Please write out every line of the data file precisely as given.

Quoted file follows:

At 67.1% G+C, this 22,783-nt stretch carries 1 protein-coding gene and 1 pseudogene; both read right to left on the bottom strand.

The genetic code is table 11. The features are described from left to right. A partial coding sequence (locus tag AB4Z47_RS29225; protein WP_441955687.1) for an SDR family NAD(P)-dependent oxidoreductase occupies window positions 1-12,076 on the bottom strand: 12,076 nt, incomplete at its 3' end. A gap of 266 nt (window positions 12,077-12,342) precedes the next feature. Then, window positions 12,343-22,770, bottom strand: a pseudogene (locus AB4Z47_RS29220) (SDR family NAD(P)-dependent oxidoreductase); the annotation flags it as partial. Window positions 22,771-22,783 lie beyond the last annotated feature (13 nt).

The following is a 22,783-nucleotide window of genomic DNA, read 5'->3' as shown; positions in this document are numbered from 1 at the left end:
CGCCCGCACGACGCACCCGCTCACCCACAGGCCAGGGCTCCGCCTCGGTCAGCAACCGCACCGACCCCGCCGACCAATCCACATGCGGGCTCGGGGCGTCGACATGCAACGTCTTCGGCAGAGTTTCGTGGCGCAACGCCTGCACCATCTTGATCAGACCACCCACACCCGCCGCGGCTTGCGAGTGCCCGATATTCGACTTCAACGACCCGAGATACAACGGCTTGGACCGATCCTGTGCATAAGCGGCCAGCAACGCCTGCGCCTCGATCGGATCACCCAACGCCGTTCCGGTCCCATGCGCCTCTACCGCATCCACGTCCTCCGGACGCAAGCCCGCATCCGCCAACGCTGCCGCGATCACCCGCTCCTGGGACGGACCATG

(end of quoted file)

At 67.1% G+C, this 22,783-nt stretch carries 1 protein-coding gene and 1 pseudogene; both read right to left on the bottom strand.

The genetic code is table 11. The features are described from left to right. A partial coding sequence (locus tag AB4Z47_RS29225; protein WP_441955687.1) for an SDR family NAD(P)-dependent oxidoreductase occupies window positions 1-12,076 on the bottom strand: 12,076 nt, incomplete at its 3' end. A gap of 266 nt (window positions 12,077-12,342) precedes the next feature. Then, window positions 12,343-22,770, bottom strand: a pseudogene (locus AB4Z47_RS29220) (SDR family NAD(P)-dependent oxidoreductase); the annotation flags it as partial. Window positions 22,771-22,783 lie beyond the last annotated feature (13 nt).

The following is a 22,783-nucleotide window of genomic DNA, read 5'->3' as shown; positions in this document are numbered from 1 at the left end:
CGCCCGCACGACGCACCCGCTCACCCACAGGCCAGGGCTCCGCCTCGGTCAGCAACCGCACCGACCCCGCCGACCAATCCACATGCGGGCTCGGGGCGTCGACATGCAACGTCTTCGGCAGAGTTTCGTGGCGCAACGCCTGCACCATCTTGATCAGACCACCCACACCCGCCGCGGCTTGCGAGTGCCCGATATTCGACTTCAACGACCCGAGATACAACGGCTTGGACCGATCCTGTGCATAAGCGGCCAGCAACGCCTGCGCCTCGATCGGATCACCCAACGCCGTTCCGGTCCCATGCGCCTCTACCGCATCCACGTCCTCCGGACGCAAGCCCGCATCCGCCAACGCTGCCGCGATCACCCGCTCCTGGGACGGACCATG